Rob Shaw (November 23, 2016). Vancouver Sun. http://vancouversun.com/?s=ICBC+drops+luxury+car+insurance%2C+but+savings+won%27t+prevent+rate+hikesVICTORIA — A plan by the B.C. government to cut off ICBC auto insurance for Lamborghinis, high-end Maseratis and similar vehicles won’t save enough to prevent massive hikes to basic insurance rates, and is only a small fraction of the savings needed to end the financial crisis at the beleaguered public auto insurer.
Transportation Minister Todd Stone admitted Wednesday that his move to end public insurance for super high-end luxury vehicles will only save $2.3 million in claims costs annually at the Insurance Corp. of B.C.
That represents a drop in the bucket of what ICBC needs to save to avoid the worst-case scenario that it reluctantly released Wednesday, showing basic rate hikes climbing by as high as 42 per cent, compounded, over the next five years.
“We are not going to allow a scenario that would provide for that level of basic rate increases to actually happen here in British Columbia,” said Stone, who promised additional reforms in coming weeks, and a push to reduce fraud, claims costs and other financial factors.
The $2.3 million in savings is dwarfed by the $472 million ICBC needed to take from its optional business this year just to cut a projected 15 per cent increase in basic insurance rates down to the 4.9 per cent cap promised by Premier Christy Clark.
ICBC has had to use $1.4 billion earned by its optional insurance business to keep basic rates artificially low for the past several years, leading to questions about what effect, if any, the small savings from stopping insuring of luxury vehicles would have on ICBC’s bottom line.
“It might provide a couple million of savings on an annual basis, but just as importantly, it’s a fairness question for motorists across the province,” said Stone, who portrayed the move as a way to protect middle-class ratepayers from subsidizing the province’s wealthiest citizens.
NDP critic Adrian Dix said the luxury vehicle announcement was just to disguise the fact that ICBC was forced to publish Wednesday a series of damaging hypothetical rate forecasts to 2020, after losing a fight with the B.C. Utilities Commission to keep the information secret.
Those scenarios (which use various assumptions around capital levels and investment returns) suggest basic rates could rise a compounded 42 per cent by 2020 if ICBC makes no progress in reducing claims costs, 25 per cent with modest progress and 16 per cent in the best case for the corporation.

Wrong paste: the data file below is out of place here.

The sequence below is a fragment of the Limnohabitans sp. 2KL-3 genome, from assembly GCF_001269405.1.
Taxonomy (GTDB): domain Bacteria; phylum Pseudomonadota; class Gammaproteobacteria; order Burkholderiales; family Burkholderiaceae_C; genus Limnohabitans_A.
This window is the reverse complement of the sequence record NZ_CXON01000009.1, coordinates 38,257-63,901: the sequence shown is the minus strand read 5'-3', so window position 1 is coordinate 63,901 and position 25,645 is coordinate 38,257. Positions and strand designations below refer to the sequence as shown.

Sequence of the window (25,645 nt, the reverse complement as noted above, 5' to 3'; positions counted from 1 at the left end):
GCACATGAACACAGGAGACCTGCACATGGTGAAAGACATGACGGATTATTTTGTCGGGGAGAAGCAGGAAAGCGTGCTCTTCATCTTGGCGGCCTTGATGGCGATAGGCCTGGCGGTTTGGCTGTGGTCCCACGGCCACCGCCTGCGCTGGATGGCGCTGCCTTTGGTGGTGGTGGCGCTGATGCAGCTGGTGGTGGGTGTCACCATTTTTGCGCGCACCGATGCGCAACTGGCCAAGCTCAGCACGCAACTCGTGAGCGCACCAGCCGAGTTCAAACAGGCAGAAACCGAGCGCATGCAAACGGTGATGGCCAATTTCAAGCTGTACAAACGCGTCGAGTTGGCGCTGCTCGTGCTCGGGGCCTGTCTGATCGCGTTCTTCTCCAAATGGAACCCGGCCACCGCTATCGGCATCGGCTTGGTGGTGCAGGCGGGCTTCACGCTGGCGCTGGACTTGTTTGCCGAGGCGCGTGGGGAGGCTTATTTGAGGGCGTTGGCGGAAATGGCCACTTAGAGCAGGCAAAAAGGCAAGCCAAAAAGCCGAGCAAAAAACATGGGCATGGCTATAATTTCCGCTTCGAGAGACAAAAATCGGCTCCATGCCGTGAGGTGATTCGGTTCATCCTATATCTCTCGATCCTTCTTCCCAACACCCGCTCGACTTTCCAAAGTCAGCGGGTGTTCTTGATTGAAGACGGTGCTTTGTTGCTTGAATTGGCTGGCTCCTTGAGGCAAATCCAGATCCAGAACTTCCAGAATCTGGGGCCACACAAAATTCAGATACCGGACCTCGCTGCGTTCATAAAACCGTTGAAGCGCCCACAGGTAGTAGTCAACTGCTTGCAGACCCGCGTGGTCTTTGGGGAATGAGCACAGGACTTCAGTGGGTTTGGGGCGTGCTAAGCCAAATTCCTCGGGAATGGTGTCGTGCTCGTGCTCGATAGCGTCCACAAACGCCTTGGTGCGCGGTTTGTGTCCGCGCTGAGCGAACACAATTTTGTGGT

Stone criticized the BCUC for forcing ICBC to release forecasts built upon “unreasonable assumptions” using “extreme projections.”
Dix noted ICBC hasn’t hit internal financial forecasts in several years, so it’s hard to take seriously the argument it could meet four years of its optimistic projections.
Analysts have said ICBC is caught in an unsustainable cycle of politically-motivated rate caps by a B.C. Liberal government facing re-election in May, rising claims costs, and a diminishing amount of reserve capital available to earn money to artificially subsidize basic rates.
Stone called the scope of ICBC’s financial challenge “significant” and the pressures it is facing from rising claims, injury and repair costs “enormous.”
He said the luxury car move would not address the challenges of ICBC but was one step toward reducing pressures on rates.
ICBC will refuse to offer basic insurance on vehicles worth more than $150,000 once the law is changed next spring, said Stone.
Luxury car owners will have to go to private companies to get basic insurance. ICBC will maintain its monopoly on basic insurance for everyone else.
Until the law is changed, high-end drivers will find their premiums doubled to cover the skyrocketing cost of repairing their vehicles, which Stone said is now being borne by ordinary ratepayers. The change doesn’t apply to limos, trucks, motorhomes or collector vehicles.
It costs up to six times as much to repair luxury cars in an accident as an ordinary vehicle, and the number of luxury vehicles on the road has risen 30 per cent to 3,000 in the past three years, said Stone.
ICBC officials illustrated the situation by pointing out repairs to the bumper on a Ferrari cost $6,000 compared to $390 for a Toyota Corolla, and yet the basic insurance premiums for drivers of both vehicles were comparably priced.
The number of super-high-end exotic sports cars has nearly doubled over the past six years on Metro Vancouver streets, from 1,300 vehicles in 2009 to 2,500 in 2015.